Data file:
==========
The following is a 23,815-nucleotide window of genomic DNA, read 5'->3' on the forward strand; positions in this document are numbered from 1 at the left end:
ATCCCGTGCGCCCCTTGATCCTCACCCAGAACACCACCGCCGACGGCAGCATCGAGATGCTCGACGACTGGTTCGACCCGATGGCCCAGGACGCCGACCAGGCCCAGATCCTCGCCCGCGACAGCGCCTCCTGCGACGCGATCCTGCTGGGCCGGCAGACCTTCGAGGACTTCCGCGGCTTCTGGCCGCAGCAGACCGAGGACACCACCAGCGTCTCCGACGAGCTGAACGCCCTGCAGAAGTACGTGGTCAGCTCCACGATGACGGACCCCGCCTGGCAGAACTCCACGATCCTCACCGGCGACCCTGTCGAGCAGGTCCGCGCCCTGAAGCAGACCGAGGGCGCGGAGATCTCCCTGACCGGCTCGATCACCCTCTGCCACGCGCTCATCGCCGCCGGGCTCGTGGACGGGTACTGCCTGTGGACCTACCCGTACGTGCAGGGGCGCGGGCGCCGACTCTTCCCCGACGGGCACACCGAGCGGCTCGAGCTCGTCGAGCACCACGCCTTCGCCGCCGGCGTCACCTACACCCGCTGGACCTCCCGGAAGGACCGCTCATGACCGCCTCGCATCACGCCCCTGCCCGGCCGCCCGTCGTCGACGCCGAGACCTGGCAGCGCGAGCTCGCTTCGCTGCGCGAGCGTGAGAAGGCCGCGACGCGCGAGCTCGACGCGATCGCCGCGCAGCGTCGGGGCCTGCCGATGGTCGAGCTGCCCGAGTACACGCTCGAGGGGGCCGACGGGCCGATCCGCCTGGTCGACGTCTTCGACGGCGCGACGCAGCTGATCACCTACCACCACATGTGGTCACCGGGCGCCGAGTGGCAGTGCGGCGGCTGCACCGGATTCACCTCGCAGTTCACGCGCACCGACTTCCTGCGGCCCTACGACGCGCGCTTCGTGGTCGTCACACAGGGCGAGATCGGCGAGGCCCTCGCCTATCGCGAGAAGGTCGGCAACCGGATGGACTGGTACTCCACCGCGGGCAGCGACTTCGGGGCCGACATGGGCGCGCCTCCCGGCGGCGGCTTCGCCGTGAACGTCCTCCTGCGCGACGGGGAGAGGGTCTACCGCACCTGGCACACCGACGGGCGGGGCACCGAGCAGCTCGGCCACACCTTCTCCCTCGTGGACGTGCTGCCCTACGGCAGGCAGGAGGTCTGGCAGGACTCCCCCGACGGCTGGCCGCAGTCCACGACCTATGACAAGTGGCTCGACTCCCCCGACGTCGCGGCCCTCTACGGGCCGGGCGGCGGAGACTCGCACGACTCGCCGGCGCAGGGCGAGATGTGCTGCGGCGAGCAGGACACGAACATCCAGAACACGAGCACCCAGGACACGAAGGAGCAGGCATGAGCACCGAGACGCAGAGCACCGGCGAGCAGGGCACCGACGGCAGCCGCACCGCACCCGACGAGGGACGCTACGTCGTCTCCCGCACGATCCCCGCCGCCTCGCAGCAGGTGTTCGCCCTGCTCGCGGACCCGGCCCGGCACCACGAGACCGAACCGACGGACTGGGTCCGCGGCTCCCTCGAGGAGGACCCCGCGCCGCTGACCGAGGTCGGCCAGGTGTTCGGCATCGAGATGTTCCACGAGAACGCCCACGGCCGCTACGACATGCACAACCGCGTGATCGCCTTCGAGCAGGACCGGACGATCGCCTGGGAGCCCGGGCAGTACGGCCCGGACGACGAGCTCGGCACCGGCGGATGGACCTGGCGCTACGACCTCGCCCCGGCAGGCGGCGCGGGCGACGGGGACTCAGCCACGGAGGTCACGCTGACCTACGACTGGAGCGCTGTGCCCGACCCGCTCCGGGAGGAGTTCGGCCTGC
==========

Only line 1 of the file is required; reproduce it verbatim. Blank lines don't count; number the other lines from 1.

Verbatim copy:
The following is a 23,815-nucleotide window of genomic DNA, read 5'->3' on the forward strand; positions in this document are numbered from 1 at the left end: